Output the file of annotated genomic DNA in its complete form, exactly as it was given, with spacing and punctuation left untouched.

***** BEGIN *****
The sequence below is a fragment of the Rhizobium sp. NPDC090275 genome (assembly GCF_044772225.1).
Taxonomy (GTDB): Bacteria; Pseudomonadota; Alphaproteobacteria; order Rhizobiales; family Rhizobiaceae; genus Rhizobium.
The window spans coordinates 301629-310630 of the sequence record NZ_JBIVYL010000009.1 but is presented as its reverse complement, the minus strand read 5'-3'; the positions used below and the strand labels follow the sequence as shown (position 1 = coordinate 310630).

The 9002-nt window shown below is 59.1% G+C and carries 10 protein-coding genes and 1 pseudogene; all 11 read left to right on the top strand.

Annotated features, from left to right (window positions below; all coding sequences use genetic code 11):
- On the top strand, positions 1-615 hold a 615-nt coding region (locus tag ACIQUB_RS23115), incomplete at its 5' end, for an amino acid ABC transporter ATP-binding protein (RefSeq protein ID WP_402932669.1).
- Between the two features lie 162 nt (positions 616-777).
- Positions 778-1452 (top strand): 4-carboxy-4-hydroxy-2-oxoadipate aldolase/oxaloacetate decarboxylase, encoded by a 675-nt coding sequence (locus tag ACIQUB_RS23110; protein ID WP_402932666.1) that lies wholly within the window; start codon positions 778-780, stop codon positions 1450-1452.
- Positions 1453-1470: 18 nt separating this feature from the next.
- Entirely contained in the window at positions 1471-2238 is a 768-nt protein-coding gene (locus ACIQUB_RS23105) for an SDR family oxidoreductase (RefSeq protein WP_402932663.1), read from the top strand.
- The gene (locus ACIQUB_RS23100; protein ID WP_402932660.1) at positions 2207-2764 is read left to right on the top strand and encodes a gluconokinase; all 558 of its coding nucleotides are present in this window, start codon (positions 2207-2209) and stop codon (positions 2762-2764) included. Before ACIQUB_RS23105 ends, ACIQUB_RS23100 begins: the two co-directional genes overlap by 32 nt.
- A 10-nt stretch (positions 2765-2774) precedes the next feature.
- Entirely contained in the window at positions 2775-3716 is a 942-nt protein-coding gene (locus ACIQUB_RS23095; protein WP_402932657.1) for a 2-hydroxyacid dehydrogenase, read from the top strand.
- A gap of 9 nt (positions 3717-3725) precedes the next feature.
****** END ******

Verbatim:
The sequence below is a fragment of the Rhizobium sp. NPDC090275 genome (assembly GCF_044772225.1).
Taxonomy (GTDB): Bacteria; Pseudomonadota; Alphaproteobacteria; order Rhizobiales; family Rhizobiaceae; genus Rhizobium.
The window spans coordinates 301629-310630 of the sequence record NZ_JBIVYL010000009.1 but is presented as its reverse complement, the minus strand read 5'-3'; the positions used below and the strand labels follow the sequence as shown (position 1 = coordinate 310630).

The 9002-nt window shown below is 59.1% G+C and carries 10 protein-coding genes and 1 pseudogene; all 11 read left to right on the top strand.

Annotated features, from left to right (window positions below; all coding sequences use genetic code 11):
- On the top strand, positions 1-615 hold a 615-nt coding region (locus tag ACIQUB_RS23115), incomplete at its 5' end, for an amino acid ABC transporter ATP-binding protein (RefSeq protein ID WP_402932669.1).
- Between the two features lie 162 nt (positions 616-777).
- Positions 778-1452 (top strand): 4-carboxy-4-hydroxy-2-oxoadipate aldolase/oxaloacetate decarboxylase, encoded by a 675-nt coding sequence (locus tag ACIQUB_RS23110; protein ID WP_402932666.1) that lies wholly within the window; start codon positions 778-780, stop codon positions 1450-1452.
- Positions 1453-1470: 18 nt separating this feature from the next.
- Entirely contained in the window at positions 1471-2238 is a 768-nt protein-coding gene (locus ACIQUB_RS23105) for an SDR family oxidoreductase (RefSeq protein WP_402932663.1), read from the top strand.
- The gene (locus ACIQUB_RS23100; protein ID WP_402932660.1) at positions 2207-2764 is read left to right on the top strand and encodes a gluconokinase; all 558 of its coding nucleotides are present in this window, start codon (positions 2207-2209) and stop codon (positions 2762-2764) included. Before ACIQUB_RS23105 ends, ACIQUB_RS23100 begins: the two co-directional genes overlap by 32 nt.
- A 10-nt stretch (positions 2765-2774) precedes the next feature.
- Entirely contained in the window at positions 2775-3716 is a 942-nt protein-coding gene (locus ACIQUB_RS23095; protein WP_402932657.1) for a 2-hydroxyacid dehydrogenase, read from the top strand.
- A gap of 9 nt (positions 3717-3725) precedes the next feature.